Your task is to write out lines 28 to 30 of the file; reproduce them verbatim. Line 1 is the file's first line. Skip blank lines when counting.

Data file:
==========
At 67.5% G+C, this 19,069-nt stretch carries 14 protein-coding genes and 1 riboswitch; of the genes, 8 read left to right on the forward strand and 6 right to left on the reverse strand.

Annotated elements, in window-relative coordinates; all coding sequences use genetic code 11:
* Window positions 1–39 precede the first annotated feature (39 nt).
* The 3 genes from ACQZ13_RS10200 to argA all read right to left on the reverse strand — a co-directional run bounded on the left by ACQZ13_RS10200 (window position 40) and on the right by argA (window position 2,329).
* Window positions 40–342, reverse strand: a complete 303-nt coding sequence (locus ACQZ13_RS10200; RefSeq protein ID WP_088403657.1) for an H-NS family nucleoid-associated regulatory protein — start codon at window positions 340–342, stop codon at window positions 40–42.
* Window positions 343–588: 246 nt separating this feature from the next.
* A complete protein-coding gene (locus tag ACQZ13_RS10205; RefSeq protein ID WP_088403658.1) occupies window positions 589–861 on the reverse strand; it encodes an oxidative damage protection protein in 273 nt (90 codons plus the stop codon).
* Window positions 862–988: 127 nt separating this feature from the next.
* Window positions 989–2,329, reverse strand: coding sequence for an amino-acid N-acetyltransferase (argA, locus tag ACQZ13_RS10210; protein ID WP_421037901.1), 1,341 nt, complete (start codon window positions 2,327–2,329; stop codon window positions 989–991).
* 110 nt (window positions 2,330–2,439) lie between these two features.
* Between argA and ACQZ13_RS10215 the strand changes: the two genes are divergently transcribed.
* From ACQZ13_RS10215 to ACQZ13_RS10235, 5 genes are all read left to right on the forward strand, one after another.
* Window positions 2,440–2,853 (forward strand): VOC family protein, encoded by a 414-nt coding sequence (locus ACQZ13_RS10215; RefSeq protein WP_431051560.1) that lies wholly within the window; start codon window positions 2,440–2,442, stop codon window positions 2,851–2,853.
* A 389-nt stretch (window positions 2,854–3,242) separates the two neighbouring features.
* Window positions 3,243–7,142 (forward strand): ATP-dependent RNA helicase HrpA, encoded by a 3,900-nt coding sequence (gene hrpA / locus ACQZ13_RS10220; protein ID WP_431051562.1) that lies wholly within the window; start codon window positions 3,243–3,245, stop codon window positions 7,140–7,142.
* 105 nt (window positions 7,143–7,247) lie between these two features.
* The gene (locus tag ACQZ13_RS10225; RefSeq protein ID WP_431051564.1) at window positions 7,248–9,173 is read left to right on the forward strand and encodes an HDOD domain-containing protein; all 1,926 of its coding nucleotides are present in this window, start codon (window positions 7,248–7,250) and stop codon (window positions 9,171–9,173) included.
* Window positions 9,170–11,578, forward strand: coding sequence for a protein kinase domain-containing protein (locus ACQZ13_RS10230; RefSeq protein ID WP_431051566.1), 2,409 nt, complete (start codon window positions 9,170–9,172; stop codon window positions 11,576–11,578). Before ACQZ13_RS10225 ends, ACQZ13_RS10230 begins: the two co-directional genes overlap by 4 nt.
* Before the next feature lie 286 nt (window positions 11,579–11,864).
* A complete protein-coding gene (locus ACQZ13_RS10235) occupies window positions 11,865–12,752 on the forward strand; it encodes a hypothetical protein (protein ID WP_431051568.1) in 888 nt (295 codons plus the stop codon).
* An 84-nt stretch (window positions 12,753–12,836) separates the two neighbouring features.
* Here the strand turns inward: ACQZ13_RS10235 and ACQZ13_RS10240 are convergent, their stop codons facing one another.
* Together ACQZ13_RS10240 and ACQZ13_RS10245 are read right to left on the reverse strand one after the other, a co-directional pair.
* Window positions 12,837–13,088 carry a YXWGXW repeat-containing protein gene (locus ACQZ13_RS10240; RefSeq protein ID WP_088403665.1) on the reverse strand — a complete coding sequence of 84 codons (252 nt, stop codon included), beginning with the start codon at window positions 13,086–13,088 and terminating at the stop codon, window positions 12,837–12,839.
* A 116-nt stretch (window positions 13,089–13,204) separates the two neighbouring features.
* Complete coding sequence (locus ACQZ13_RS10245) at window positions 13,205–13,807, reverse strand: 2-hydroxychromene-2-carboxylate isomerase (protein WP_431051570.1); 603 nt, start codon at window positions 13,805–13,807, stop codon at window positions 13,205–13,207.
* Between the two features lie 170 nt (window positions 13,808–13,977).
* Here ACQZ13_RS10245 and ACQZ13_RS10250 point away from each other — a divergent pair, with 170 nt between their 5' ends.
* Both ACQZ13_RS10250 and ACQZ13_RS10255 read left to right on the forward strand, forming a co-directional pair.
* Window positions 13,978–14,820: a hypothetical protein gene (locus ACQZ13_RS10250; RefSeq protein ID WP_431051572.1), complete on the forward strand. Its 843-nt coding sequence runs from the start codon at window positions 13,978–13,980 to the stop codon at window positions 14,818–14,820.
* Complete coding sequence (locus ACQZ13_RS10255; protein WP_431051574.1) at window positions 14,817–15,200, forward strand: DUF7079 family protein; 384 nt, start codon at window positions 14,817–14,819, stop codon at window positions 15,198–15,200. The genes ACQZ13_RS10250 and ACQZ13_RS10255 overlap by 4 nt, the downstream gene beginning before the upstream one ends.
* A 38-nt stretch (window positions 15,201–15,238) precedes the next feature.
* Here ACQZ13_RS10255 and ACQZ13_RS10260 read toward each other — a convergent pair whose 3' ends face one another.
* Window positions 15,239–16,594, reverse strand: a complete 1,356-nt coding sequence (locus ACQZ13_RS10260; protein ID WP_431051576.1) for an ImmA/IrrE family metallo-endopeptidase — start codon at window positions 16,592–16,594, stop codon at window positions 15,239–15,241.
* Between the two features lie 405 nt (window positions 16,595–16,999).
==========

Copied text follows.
* Here ACQZ13_RS10245 and ACQZ13_RS10250 point away from each other — a divergent pair, with 170 nt between their 5' ends.
* Both ACQZ13_RS10250 and ACQZ13_RS10255 read left to right on the forward strand, forming a co-directional pair.
* Window positions 13,978–14,820: a hypothetical protein gene (locus ACQZ13_RS10250; RefSeq protein ID WP_431051572.1), complete on the forward strand. Its 843-nt coding sequence runs from the start codon at window positions 13,978–13,980 to the stop codon at window positions 14,818–14,820.